One by one, the survivors of residential schools spoke into a microphone on Monday in Prince George and gave a glimpse of their lifelong pain and trauma.
The microphone was brought to Prince George by the Truth and Reconciliation Commission of Canada on their nationwide tour, collecting the thoughts and remembrances of aboriginal people who were taken from their homes and forced to attend residential schools, where they were encouraged to forget their language and their culture.
The Honorable Justice Murray Sinclair, the chair of the commission, called the 150-year period of residential schools a destabilizing force for First Nations.
"We are creating a national memory," he said, in the gathering of the survivors' stories. "Like with any holocaust event, we don't want to allow future people to deny these things occurred."
All testimony gathered by this process will be nationally archived for full public use. The commission was created as part of the negotiated settlement between First Nations and the federal government. The settlement ended further court proceedings, so the process of hearings was established allowing the victims to still speak their experiences into the public record.
The first to do so in Prince George was Charlie Joseph, who started by speaking at length in his native tongue before switching to English. He fought tears as he described how Lejac Residential School brutalized him to the point that he was living on the street in a drug and alcohol stupor until addictions interventions took place.
"How can we reconcile? How can we?," he said. "I wish I could say nice words. But bitter words want to come out. Hatred wants to come out. How many of you could talk about sexual abuse openly? Physical and emotional abuse? Reconciliation: how can we do it?"
He urged all survivors to tell their stories to the commission, no matter how difficult. Private rooms are available as part of the hearing process, to allow testimony without public attention.
"People didn't believe what took place," he said, describing what many victims faced when they initially tried to summon help. "We all know about Fitzgerald. There are still bigots like that around today who prey on innocent children."
Edward Gerald Fitzgerald was made notorious for being the only unarrested suspect of the 14 residential school personnel pursued by RCMP for sexual and extreme physical abuse allegations against the children once in their care. Fitzgerald was charged with 21 counts of assault against 10 boys, all at Lejac (Fraser Lake) and St. Joseph's (Williams Lake) schools. He fled to Ireland in 2002, a country with which Canada has no extradition treaty. He was 78 years old at the time.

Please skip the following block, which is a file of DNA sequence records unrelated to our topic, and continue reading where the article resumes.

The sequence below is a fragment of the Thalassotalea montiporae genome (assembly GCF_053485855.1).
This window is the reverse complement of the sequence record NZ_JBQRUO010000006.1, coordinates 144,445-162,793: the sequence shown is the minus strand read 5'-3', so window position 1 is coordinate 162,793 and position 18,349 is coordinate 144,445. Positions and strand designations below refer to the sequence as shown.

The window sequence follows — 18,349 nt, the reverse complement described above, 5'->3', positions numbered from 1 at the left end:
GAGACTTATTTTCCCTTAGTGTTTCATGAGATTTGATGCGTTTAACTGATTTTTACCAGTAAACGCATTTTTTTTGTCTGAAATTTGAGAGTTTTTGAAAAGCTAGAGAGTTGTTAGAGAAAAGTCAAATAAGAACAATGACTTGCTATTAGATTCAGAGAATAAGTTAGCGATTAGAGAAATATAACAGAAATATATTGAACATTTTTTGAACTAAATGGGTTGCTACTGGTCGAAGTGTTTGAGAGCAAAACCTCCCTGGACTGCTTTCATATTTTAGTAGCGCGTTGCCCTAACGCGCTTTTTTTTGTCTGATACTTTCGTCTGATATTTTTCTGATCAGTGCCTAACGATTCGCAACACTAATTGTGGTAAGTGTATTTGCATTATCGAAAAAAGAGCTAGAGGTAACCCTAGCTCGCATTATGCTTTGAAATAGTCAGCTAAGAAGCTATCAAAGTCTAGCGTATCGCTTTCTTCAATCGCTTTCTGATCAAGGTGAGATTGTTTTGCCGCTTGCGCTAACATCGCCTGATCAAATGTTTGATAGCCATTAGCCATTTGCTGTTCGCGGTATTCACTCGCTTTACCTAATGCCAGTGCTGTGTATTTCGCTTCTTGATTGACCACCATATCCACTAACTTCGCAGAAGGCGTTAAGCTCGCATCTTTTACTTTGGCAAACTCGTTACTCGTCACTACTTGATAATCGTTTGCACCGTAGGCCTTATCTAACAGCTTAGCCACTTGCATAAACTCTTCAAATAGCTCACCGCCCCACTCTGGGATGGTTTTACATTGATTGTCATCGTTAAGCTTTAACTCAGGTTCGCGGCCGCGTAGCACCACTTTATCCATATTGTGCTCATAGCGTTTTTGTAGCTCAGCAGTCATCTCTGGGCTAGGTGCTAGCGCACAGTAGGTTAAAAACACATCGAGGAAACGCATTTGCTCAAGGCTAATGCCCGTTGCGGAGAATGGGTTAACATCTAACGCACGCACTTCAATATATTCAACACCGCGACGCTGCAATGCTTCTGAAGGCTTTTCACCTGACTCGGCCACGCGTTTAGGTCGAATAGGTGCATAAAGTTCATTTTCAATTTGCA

Jack Lacerte threw himself headlong into mainstream culture, first by joining the Royal Canadian Air Force, then by becoming one of Canada's first aboriginal members of the RCMP. He spent much of his Mountie career in the B.C. central interior where he grew up.
The physical and emotional abuses he suffered were not the cruelest of Lejac's indignities, however, for him and his family. His father and mother also attended Lejac as children, and his dad was a staff member at the school on one of the most infamous nights of its horrifying history - the night four students decided to make a break for it. They attempted to run away across the ice of Fraser Lake and go back home, but froze to death in the attempt.
"The priest said there would be a big investigation by Indian Affairs, and two priests arrived from Ottawa by train," said Lacerte. He remembered how they came to the Lacerte home and asked to speak to his father. "They said to my father 'this is what we want you to say to Indian Affairs.' My dad and mom were quite strong Catholics and dad outright told them 'what you're asking me to tell them is a lie' and refused. The priests said 'you have 24 hours to get off the property' so he moved us to Fraser Lake."
The unjust expulsion was shameful, but adding to the injury was the priests' next move. They destroyed any record of the Lacerte family working or schooling at Lejac. When the governments of modern times provided financial support for those who had suffered at residential schools, Lacerte could not collect the recompense he was due because there was no sign he was ever there.
Grand chief Ed John of the Assembly of First Nations was another who turned Lejac into a platform for personal success, but he was in attendance in Prince George on day one of the hearings to punctuate that the system was, at the core, an attempt at genocide. John was the first to throw his arms around his old friend Joseph when that tearful testimony came to an end.
"We were just about destroyed," said Joseph. "But we are resilient people. They looked down on us Indians."
But today Joseph is clean, sober, with a restored faith in God.
More testimony is scheduled for today before the hearings move on to other Central Interior locations for further victim testimony.